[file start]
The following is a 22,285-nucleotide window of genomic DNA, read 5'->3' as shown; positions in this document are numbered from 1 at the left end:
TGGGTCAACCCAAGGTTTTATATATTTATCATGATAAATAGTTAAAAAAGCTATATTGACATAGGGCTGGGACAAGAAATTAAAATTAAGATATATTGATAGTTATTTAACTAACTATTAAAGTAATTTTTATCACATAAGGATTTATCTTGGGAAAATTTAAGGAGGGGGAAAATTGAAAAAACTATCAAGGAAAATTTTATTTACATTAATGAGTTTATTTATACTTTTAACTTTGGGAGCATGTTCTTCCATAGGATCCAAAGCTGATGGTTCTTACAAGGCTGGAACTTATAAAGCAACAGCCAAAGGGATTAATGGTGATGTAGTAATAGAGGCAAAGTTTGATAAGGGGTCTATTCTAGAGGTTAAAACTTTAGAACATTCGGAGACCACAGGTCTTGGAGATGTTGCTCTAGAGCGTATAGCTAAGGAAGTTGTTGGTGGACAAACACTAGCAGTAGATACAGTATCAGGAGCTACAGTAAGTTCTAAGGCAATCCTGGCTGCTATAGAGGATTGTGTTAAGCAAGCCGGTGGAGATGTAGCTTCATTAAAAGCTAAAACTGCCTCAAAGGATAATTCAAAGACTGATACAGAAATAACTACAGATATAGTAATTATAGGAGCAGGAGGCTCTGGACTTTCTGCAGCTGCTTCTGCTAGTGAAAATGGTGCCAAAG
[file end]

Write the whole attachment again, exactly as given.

The following is a 22,285-nucleotide window of genomic DNA, read 5'->3' as shown; positions in this document are numbered from 1 at the left end:
TGGGTCAACCCAAGGTTTTATATATTTATCATGATAAATAGTTAAAAAAGCTATATTGACATAGGGCTGGGACAAGAAATTAAAATTAAGATATATTGATAGTTATTTAACTAACTATTAAAGTAATTTTTATCACATAAGGATTTATCTTGGGAAAATTTAAGGAGGGGGAAAATTGAAAAAACTATCAAGGAAAATTTTATTTACATTAATGAGTTTATTTATACTTTTAACTTTGGGAGCATGTTCTTCCATAGGATCCAAAGCTGATGGTTCTTACAAGGCTGGAACTTATAAAGCAACAGCCAAAGGGATTAATGGTGATGTAGTAATAGAGGCAAAGTTTGATAAGGGGTCTATTCTAGAGGTTAAAACTTTAGAACATTCGGAGACCACAGGTCTTGGAGATGTTGCTCTAGAGCGTATAGCTAAGGAAGTTGTTGGTGGACAAACACTAGCAGTAGATACAGTATCAGGAGCTACAGTAAGTTCTAAGGCAATCCTGGCTGCTATAGAGGATTGTGTTAAGCAAGCCGGTGGAGATGTAGCTTCATTAAAAGCTAAAACTGCCTCAAAGGATAATTCAAAGACTGATACAGAAATAACTACAGATATAGTAATTATAGGAGCAGGAGGCTCTGGACTTTCTGCAGCTGCTTCTGCTAGTGAAAATGGTGCCAAAG